Karyn Thomas, an Australian native who has lived in Turkey for three years, is the mastermind behind Small Projects Istanbul, which was inspired by her experiences at Yarmouk Camp – an area of Damascus populated by Palestinian refugees – in 2011 and 2012. Seeing how children and youth in Syria were missing out on schooling due to the war led Karyn to assist in the sponsorship of a 17-year-old Palestinian girl to finish her secondary education outside of the country. As Karyn shared the girl's story with friends and family, people from around the world made individual contributions to her educational fund. This bright, capable young Syrian woman has now received a full scholarship to go to college in the United States.This experience solidified Karyn's belief that grassroots projects can indeed be effective, and that individuals can and do make a difference; hence, Small Projects Istanbul was born. Their mission is to provide access to supplemental education that will assist students and families from Syria to succeed in Turkey and beyond, paving the way for better opportunities in the future. "The Future of Syria may be uncertain, but the future for students and families from Syria does not have to be," is their slogan, and their space is one of pure joy. It offers people a chance to hope, connect and lighten their heavy load as they learn, taking positive strides towards the future.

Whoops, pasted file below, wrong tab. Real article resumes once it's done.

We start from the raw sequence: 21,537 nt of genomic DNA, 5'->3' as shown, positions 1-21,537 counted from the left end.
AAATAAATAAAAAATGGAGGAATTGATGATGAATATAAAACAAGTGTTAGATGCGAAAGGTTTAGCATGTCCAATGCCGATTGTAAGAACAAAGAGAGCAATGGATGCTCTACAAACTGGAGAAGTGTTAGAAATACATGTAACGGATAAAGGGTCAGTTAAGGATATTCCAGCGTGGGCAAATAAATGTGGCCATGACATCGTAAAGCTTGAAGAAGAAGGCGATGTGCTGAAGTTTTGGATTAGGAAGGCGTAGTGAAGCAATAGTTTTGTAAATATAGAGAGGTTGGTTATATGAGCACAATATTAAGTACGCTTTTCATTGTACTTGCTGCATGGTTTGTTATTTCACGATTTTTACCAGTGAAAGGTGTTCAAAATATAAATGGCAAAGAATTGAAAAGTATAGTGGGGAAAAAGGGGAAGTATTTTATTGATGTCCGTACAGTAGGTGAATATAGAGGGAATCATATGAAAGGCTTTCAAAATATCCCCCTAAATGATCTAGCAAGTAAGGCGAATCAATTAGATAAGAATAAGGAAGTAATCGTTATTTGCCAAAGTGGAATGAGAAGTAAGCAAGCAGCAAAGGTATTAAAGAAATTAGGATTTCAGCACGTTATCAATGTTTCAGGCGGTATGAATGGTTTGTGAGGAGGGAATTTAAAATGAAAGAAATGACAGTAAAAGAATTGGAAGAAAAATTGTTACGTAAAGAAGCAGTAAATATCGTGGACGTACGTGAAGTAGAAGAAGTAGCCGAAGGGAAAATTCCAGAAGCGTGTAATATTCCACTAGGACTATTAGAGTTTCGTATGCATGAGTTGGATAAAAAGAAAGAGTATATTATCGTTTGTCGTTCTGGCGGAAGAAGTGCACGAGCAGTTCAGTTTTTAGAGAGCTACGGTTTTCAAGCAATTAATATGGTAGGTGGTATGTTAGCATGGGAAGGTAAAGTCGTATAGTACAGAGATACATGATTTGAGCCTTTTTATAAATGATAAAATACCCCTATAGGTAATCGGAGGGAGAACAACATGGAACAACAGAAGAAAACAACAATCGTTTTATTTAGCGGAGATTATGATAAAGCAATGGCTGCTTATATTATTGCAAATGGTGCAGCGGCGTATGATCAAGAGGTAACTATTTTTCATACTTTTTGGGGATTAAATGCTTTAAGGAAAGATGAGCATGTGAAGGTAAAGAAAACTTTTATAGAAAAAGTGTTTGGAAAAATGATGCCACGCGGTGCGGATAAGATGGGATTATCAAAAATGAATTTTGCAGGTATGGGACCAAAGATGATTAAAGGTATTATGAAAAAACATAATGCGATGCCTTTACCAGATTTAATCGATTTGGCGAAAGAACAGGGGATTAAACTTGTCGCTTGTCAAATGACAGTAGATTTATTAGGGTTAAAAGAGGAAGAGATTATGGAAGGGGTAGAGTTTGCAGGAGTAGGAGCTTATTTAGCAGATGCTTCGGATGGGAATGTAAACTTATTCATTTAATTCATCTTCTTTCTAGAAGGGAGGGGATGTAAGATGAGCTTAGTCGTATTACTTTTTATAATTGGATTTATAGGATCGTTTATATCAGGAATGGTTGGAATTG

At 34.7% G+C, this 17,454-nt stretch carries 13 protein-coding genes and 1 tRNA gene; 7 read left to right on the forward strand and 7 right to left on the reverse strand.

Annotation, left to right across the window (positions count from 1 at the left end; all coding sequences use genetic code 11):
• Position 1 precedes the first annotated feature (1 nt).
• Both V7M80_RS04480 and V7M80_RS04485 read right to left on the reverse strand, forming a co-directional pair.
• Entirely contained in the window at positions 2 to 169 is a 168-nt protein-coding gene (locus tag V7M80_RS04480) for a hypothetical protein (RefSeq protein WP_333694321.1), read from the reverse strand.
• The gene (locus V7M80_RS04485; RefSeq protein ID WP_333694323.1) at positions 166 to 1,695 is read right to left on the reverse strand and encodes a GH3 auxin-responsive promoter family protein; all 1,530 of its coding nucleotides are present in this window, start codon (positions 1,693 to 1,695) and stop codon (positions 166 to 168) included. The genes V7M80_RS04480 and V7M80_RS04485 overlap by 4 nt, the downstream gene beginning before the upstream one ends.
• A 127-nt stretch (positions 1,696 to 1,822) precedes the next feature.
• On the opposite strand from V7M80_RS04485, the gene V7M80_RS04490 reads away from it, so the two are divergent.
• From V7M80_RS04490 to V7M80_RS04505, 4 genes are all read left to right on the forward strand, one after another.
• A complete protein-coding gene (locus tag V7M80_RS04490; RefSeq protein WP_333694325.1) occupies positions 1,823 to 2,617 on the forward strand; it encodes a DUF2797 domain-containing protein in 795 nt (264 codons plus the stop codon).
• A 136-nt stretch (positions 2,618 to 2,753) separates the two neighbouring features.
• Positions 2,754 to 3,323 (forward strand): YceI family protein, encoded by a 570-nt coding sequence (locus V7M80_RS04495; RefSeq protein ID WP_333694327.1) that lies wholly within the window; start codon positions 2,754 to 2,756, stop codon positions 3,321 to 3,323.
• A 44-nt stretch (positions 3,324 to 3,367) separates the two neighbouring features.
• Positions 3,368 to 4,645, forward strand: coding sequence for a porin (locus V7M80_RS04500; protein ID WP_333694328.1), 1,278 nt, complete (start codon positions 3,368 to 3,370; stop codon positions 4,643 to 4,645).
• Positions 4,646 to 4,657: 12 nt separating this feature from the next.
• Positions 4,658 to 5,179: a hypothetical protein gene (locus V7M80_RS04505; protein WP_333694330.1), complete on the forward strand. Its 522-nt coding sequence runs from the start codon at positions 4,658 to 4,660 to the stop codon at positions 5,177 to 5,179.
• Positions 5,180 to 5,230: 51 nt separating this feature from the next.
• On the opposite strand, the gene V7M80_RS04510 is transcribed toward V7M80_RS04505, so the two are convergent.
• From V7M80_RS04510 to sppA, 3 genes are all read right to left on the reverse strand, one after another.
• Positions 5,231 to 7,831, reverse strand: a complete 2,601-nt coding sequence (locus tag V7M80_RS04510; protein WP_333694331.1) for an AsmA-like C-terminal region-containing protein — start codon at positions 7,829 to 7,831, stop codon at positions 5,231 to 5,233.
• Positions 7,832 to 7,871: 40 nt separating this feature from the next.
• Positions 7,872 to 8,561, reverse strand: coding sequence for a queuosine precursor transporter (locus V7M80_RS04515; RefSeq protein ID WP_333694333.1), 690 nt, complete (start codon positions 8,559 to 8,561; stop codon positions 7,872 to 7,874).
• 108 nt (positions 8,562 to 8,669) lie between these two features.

I had the opportunity to speak with SPI's director of operations, Kristina Delgado, an American expat herself. A New York native, Kristina came to Turkey two years ago on a Fulbright in Denizli, and now shared SPI's story with me. "SPI officially developed in 2013 after engaging in various 'small projects' to assist families from Syria who live in Istanbul. Since then, SPI's volunteer team has begun focusing its efforts on helping children and young people from Syria access education in Turkey," Kristina said.